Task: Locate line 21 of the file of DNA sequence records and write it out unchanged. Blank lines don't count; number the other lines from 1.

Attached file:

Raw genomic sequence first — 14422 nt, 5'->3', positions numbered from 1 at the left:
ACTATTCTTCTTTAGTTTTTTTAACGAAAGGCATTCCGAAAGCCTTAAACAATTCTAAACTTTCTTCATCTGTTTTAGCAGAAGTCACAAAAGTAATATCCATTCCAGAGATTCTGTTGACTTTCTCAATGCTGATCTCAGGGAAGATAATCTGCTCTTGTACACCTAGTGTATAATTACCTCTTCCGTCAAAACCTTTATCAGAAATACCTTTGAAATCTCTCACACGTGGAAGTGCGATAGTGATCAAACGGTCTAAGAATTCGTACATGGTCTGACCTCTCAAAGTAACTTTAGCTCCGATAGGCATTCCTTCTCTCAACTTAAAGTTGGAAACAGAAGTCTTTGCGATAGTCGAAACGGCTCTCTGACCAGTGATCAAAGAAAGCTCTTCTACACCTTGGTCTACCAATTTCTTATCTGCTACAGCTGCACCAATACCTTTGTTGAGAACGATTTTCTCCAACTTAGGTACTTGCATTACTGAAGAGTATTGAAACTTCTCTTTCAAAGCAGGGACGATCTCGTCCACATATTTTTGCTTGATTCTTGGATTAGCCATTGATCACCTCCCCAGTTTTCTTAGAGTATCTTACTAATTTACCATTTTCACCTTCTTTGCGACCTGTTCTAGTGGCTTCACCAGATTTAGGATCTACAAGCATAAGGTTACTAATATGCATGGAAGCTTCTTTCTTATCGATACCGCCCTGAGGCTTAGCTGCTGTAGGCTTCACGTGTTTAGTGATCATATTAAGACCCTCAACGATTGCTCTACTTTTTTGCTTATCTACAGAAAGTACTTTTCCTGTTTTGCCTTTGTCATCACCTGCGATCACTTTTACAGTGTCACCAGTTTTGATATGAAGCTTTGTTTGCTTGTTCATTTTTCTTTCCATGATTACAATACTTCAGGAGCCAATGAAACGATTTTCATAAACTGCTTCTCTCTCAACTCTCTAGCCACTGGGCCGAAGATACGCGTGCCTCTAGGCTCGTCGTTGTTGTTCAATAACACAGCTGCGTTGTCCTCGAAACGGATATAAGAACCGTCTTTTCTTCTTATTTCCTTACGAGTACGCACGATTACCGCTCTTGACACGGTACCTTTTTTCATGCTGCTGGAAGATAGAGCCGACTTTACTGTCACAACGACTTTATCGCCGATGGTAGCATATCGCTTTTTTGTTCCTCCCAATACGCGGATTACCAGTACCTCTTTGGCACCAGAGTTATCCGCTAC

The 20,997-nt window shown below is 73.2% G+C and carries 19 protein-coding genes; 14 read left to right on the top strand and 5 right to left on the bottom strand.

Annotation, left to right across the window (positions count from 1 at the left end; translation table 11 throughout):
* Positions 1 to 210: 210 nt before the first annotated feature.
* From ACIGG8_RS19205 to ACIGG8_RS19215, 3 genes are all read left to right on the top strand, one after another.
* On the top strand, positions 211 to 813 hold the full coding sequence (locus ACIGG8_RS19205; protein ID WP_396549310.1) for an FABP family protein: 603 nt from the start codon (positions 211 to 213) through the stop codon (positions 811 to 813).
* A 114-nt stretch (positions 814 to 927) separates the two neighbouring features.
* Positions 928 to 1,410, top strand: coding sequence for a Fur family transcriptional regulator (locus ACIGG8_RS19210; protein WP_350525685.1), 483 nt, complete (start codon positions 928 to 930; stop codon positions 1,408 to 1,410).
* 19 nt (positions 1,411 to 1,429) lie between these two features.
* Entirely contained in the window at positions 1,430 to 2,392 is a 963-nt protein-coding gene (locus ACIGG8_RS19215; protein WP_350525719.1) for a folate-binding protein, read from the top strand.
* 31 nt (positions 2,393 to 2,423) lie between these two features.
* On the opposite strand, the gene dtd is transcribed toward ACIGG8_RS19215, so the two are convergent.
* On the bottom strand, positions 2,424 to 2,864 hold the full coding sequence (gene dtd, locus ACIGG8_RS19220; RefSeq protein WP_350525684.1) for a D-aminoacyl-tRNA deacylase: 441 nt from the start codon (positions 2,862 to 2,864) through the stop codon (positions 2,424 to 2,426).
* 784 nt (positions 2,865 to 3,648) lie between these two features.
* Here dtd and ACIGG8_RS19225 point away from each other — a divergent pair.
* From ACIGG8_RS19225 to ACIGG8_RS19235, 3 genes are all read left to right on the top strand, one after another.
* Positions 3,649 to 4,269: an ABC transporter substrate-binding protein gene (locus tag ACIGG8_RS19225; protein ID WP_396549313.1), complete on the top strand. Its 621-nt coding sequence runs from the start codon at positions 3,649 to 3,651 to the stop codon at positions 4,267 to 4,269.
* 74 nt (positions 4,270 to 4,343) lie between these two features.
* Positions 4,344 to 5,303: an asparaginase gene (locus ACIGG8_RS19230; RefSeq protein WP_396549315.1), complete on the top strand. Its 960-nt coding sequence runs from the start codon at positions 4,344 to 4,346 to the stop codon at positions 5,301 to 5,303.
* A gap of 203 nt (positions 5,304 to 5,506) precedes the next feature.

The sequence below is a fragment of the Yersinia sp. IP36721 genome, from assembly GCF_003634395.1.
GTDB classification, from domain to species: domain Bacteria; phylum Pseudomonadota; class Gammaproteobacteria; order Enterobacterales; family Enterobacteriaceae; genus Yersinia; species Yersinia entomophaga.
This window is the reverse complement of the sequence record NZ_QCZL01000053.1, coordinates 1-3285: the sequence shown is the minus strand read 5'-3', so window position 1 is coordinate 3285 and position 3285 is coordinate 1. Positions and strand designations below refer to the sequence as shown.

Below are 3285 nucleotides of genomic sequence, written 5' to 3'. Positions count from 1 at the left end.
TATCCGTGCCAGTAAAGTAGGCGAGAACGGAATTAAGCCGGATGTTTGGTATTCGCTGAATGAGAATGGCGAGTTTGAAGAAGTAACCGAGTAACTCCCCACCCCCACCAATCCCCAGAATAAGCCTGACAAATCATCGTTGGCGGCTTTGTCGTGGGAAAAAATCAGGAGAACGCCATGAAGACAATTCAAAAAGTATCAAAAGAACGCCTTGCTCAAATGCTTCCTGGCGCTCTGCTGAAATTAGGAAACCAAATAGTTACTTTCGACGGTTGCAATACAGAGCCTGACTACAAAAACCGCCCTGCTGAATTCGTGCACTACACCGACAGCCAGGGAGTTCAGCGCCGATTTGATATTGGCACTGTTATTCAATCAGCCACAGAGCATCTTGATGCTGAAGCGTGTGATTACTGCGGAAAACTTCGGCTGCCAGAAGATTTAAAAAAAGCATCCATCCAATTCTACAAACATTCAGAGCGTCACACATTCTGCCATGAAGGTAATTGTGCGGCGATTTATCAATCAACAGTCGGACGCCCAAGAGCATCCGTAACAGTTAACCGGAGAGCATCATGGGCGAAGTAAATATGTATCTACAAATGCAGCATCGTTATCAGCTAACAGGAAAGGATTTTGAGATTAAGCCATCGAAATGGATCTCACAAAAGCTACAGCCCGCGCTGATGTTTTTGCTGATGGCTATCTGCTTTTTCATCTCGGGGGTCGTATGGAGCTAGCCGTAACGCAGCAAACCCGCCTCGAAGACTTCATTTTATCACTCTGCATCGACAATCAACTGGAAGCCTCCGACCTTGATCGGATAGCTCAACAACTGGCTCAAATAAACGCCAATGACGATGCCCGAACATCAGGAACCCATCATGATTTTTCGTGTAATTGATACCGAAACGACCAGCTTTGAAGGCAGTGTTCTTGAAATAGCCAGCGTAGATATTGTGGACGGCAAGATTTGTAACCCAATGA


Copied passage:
* A gap of 203 nt (positions 5,304 to 5,506) precedes the next feature.